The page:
I was thumbing through the paper this morning when I came across a startling, full-page, 4-color ad for the Gillette Fusion
And I said to my wife, "Who the hell needs five blades?"
Well, we know who needs five blades, don't we? Gillette, of course! An eight-pack
of five-bladed Fusion
replacement cartridges will run you a steep $24.99
Meanwhile, my old Trac II shaves just fine with only two blades
and I can snag a ten-pack
of replacement cartridges for just $10.99
to searching for a picture to post of this brilliant new technology that shaves you so close, you actually end up shaving the inside of your skin
, I stumbled across an article from The Onion
from nearly two years ago that predicted this exact product.
Once again, The Onion
proves Nostradamus-like in its satire.
Here's a snippet. (Go read the entire piece. It's a hoot.)
Fuck Everything, We're Doing Five Blades
By James M. Kilts
CEO and President,
The Gillette Company
February 18, 2004
Would someone tell me how this happened? We were the fucking vanguard of shaving in this country. The Gillette Mach3 was the razor to own. Then the other guy came out with a three-blade razor. Were we scared? Hell, no. Because we hit back with a little thing called the Mach3Turbo. That's three blades and an aloe strip. For moisture. But you know what happened next? Shut up, I'm telling you what happened—the bastards went to four blades. Now we're standing around with our cocks in our hands, selling three blades and a strip. Moisture or no, suddenly we're the chumps. Well, fuck it. We're going to five blades.
Sure, we could go to four blades next, like the competition. That seems like the logical thing to do. After all, three worked out pretty well, and four is the next number after three. So let's play it safe. Let's make a thicker aloe strip and call it the Mach3SuperTurbo. Why innovate when we can follow? Oh, I know why: Because we're a business, that's why!
You think it's crazy? It is crazy. But I don't give a shit. From now on, we're the ones who have the edge in the multi-blade game. Are they the best a man can get? Fuck, no. Gillette is the best a man can get.
What part of this don't you understand? If two blades is good, and three blades is better, obviously five blades would make us the best fucking razor that ever existed. Comprende? We didn't claw our way to the top of the razor game by clinging to the two-blade industry standard. We got here by taking chances. Well, five blades is the biggest chance of all.
Wonderful, eh? And scary that the insanity of the real world eventually catches up to their satire. (And, yes, the famous headline and story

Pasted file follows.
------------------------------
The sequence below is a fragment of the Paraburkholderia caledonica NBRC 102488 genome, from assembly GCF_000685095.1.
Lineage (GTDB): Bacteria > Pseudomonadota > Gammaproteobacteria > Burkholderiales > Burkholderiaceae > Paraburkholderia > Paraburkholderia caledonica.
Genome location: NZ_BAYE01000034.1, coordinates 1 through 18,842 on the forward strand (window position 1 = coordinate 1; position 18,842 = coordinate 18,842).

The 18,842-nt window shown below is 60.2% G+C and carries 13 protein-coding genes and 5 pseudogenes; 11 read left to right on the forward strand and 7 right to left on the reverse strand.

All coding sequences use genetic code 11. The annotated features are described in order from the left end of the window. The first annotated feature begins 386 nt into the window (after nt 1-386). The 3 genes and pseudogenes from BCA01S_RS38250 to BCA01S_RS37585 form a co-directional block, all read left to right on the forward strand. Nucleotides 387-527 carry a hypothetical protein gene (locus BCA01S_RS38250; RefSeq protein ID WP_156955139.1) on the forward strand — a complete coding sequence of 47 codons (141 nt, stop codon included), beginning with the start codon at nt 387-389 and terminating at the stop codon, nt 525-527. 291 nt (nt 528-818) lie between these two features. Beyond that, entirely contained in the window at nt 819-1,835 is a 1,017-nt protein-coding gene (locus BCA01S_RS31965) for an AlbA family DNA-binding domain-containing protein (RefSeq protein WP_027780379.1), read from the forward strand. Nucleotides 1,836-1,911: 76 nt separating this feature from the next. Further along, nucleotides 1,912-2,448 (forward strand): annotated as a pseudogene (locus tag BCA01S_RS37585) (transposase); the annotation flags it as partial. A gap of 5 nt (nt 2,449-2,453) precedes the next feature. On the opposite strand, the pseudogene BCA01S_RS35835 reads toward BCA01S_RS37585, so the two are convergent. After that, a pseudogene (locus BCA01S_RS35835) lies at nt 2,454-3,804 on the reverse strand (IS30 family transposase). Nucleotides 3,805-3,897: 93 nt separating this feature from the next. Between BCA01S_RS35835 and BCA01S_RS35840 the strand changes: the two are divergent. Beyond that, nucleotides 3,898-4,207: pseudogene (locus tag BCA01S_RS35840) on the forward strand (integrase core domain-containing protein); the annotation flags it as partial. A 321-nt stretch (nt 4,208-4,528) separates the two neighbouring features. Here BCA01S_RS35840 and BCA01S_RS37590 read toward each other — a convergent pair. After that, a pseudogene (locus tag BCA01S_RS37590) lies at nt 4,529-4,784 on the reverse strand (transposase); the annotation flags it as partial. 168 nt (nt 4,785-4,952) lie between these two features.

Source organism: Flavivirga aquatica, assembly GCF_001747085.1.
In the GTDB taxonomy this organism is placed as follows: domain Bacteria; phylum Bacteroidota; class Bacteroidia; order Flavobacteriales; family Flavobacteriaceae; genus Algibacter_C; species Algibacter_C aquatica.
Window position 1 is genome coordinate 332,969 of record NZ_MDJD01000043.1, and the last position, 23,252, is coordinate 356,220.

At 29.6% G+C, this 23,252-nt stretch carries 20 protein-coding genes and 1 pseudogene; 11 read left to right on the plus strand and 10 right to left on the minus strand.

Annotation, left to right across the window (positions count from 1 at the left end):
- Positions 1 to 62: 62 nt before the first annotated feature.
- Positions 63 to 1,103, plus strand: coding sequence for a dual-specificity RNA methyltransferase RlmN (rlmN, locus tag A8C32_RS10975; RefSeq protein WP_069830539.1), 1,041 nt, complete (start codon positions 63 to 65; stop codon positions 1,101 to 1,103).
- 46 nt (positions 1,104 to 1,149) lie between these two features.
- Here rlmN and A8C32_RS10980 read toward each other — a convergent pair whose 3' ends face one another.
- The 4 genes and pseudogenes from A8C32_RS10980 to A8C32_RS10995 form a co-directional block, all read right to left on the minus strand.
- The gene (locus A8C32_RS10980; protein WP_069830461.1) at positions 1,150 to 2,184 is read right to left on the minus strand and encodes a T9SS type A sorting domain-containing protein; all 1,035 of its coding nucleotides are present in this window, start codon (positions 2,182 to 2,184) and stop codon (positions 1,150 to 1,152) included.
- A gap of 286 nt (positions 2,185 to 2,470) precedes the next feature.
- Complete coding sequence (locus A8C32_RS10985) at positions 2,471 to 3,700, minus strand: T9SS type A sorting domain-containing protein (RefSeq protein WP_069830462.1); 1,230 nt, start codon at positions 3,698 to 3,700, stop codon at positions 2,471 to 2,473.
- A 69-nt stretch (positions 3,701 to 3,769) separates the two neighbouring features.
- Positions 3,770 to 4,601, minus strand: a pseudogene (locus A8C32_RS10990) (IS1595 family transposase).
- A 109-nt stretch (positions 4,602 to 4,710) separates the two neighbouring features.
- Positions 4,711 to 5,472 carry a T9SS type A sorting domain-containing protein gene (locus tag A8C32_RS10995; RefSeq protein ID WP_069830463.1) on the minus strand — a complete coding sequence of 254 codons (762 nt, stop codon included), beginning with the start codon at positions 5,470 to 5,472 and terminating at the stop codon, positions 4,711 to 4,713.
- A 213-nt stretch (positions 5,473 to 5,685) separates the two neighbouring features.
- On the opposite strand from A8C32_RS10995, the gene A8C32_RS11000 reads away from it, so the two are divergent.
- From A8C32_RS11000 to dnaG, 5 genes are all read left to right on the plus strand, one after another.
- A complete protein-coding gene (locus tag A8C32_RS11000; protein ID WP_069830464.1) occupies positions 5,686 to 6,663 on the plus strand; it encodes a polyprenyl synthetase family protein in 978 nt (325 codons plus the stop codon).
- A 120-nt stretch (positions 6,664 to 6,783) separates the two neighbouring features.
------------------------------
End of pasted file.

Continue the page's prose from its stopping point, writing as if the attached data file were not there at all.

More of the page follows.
after the first GW Bush
inauguration remains their most frighteningly accurate Nostradamus moment.)
A few pages further on in the paper, I found this startling piece of news:
Postage Is Due for Companies Sending E-Mail
By SAUL HANSELL
Published: February 5, 2006
Companies will soon have to buy the electronic equivalent of a postage stamp if they want to be certain that their e-mail will be delivered to many of their customers.
America Online and Yahoo, two of the world's largest providers of e-mail accounts, are about to start using a system that gives preferential treatment to messages from companies that pay from 1/4 of a cent to a penny each to have them delivered. The senders must promise to contact only people who have agreed to receive their messages, or risk being blocked entirely.
The company providing these "tollbooth" services is Goodmail.
So, okay, I get mail in a Yahoo account from a few businesses I buy from on a regular basis, including specialty outfits like performancebike.com that sells cycling gear. These companies inform me of things like sales, travel bargains and other information I find useful. But as the article points out:
Matt Blumberg, the chief executive of Return Path, the New York company that runs Bonded Sender, said there was no need for the Goodmail price to be so high.
"From AOL's perspective, this is an opportunity to earn a significant amount of money from the sale of stamps," he said. "But it's bad for the industry and bad for consumers. A lot of e-mailers won't be able to afford it."
Will e-mailers who sell specialty items with smaller audiences be shut out of reaching their customers through AOL and Yahoo mail accounts because they won't be able to afford the fees? Quite possible.
But I was struck by the Goodmail's CEO use of "protecting consumers" as a justification for his company's service:
"The e-mail in-box is a potentially dangerous place," said Richard Gingras, the chief executive of Goodmail. "There is a tremendous need for a class of certified e-mail that can convey to consumers that a message is authentic."
Mr. Gingras argued that companies will be glad to pay the postage fee because their customers will have more trust in their e-mail and thus will buy more from them.
Yeah, right. Sound familiar? Reminded me of the scare tactics the Bushies employ to justify illegal spying and torture. "It's a dangerous world out there and we have to do these things to keep America safe."
Well, I call bullshit, Mr. Gingras.
As the article points out earlier:
But in recent years the volume of spam has leveled off, in part because of a new federal law that imposes penalties for many deceptive e-mail practices. Moreover, most major e-mail providers have built sophisticated filters that divert much of the spam. AOL says that spam complaints from its members are down 75 percent since their peak in 2003.
So why do they need this service, again?
Between a new five-bladed razor, and trumped up scare tactics designed to make AOL and Yahoo millions off of e-mail, I rated this a bad day for capitalism.
As I told my wife, some days I'm embarrassed to be in the marketing and advertising business.
She reminded me that it pays the bills.
Always the pragmatist.